by Lagun Akinloye
This Week: News
German Chancellor Meets President Jonathan in Abuja
German Chancellor Angela Merkel met with Nigerian President Goodluck Jonathan on Friday in Abuja. Merkel becomes the first head of state of a major world power to visit Nigeria since the April elections. The first steps in a bi-national commission were discussed, alongside the need for enhanced cooperation in exploring Nigeria’s vast, untapped gas reserves, which are the eighth largest in the world. Merkel, in her State House address, underlined her objective. “Our efforts are to intensify cooperation in respect to liquefied natural gas, technical and developmental areas.” Merkel also congratulated Jonathan on the recently conducted elections and invited him to Germany next year.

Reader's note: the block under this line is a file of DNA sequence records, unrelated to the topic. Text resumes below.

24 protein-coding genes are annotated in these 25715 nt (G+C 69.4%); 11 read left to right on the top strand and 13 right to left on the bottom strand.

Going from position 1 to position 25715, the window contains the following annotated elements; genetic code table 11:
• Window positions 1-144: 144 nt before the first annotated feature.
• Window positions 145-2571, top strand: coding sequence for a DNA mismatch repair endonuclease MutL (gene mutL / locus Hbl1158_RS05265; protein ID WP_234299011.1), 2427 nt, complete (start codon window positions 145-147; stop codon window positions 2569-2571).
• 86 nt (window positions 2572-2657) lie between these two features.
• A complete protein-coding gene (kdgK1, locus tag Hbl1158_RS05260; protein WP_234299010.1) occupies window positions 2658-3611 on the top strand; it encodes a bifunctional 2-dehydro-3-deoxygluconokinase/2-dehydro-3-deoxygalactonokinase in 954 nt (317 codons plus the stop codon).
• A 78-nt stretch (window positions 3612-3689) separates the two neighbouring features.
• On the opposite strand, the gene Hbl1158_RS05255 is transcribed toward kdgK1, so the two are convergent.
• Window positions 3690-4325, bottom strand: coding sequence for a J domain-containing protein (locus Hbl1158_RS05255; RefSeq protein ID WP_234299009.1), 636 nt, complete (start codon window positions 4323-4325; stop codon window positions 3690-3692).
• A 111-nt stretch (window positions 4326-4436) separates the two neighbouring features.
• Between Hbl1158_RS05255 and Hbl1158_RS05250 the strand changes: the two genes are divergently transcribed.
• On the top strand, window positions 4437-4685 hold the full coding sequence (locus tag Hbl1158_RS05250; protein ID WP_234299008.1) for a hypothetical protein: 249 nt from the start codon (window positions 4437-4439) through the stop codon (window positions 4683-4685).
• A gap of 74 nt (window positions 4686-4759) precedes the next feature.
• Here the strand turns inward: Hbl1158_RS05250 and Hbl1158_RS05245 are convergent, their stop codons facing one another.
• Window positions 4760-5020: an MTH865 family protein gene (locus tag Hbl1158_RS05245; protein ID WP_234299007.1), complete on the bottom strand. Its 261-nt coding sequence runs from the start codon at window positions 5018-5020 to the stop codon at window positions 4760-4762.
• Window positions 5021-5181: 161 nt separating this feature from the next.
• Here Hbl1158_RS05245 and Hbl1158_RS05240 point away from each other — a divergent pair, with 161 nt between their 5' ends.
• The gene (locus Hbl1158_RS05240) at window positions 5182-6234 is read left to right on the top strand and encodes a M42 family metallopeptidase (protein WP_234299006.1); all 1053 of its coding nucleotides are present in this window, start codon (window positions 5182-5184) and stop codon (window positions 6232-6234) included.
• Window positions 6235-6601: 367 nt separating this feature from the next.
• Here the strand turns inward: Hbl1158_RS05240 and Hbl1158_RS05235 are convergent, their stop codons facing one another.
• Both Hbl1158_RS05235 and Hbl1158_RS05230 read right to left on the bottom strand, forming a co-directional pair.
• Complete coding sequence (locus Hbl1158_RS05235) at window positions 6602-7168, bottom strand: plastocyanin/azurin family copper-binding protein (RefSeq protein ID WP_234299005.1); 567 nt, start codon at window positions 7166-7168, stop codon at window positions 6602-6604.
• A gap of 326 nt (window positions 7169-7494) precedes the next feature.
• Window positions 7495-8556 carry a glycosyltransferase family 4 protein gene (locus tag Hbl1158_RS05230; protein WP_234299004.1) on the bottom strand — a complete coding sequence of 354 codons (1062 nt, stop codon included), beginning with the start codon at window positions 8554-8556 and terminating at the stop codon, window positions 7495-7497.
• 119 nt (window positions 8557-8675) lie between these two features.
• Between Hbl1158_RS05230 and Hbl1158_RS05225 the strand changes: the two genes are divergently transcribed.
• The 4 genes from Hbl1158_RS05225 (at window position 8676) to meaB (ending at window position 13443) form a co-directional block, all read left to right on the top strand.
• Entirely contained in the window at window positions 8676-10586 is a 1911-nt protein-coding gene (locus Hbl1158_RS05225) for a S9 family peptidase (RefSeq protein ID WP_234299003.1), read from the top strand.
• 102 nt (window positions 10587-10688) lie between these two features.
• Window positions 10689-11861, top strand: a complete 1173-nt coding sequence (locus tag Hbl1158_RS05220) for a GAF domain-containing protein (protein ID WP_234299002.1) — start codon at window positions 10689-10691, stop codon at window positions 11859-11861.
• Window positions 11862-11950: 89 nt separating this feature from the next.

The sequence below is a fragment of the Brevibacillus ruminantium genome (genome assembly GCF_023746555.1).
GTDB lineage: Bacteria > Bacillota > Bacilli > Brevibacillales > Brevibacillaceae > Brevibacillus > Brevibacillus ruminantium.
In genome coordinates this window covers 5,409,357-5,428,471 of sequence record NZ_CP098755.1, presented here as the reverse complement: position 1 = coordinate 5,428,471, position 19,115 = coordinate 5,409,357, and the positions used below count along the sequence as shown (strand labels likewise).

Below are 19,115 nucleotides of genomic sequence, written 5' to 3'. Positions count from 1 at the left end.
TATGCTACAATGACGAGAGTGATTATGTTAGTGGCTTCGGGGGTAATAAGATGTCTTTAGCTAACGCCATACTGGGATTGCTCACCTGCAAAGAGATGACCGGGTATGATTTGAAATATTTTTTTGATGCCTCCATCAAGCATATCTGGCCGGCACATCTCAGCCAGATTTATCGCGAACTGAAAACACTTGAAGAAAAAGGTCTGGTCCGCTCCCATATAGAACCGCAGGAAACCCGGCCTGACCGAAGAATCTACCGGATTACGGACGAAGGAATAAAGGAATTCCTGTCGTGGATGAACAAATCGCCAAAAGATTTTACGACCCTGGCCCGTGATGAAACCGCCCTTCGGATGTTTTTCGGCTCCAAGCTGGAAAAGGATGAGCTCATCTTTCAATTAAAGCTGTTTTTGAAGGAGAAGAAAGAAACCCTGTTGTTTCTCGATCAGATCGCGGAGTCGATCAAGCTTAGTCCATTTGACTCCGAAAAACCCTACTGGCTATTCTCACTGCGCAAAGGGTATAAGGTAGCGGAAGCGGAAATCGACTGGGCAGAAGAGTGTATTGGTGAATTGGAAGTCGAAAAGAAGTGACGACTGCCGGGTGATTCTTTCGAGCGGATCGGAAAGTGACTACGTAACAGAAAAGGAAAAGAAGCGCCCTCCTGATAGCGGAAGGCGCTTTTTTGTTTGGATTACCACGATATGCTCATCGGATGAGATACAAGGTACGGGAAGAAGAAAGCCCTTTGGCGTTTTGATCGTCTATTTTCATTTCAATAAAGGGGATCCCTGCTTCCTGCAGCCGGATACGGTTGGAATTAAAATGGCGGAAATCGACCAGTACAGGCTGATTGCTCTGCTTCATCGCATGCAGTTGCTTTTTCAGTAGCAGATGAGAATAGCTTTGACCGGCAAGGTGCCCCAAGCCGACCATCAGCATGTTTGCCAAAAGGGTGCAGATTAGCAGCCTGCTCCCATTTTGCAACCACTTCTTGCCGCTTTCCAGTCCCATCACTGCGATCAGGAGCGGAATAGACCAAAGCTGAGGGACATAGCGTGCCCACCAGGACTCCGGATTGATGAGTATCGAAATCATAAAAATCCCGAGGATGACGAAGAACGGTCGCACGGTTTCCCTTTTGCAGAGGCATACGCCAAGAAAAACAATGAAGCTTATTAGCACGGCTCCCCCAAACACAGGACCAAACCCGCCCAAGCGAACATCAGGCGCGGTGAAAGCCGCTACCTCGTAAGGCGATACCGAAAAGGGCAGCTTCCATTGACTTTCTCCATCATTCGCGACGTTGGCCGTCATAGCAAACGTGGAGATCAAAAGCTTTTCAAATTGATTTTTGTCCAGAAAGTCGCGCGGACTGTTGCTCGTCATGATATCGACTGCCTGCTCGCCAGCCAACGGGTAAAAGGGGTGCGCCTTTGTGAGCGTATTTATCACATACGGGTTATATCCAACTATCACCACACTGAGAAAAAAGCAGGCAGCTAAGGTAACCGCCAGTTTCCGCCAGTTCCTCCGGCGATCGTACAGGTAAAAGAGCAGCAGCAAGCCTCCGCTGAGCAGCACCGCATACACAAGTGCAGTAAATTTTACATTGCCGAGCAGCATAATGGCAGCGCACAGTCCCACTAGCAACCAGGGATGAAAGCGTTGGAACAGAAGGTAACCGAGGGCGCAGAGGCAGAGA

The Nigeria Labour Congress Unwavering in its Threat to Carry out Nationwide Strikes.
The Nigeria Labour Congress (NLC) is threatening to conduct a three-day nationwide strike unless employers, including federal and state governments, implement the statutory minimum wage increase, from N7,500 ($49) to N18,000 ($119) per month. Various state governments claim they would be left bankrupt if the increase was to be fully implemented. The NLC Deputy National President Comrade Kiri Mohammed explained that unless all the parties involved signed an agreement with the outright adoption of the minimum wage, the strike, which is scheduled for Wednesday July 30, would go ahead as planned.
13 Women in Jonathan’s Cabinet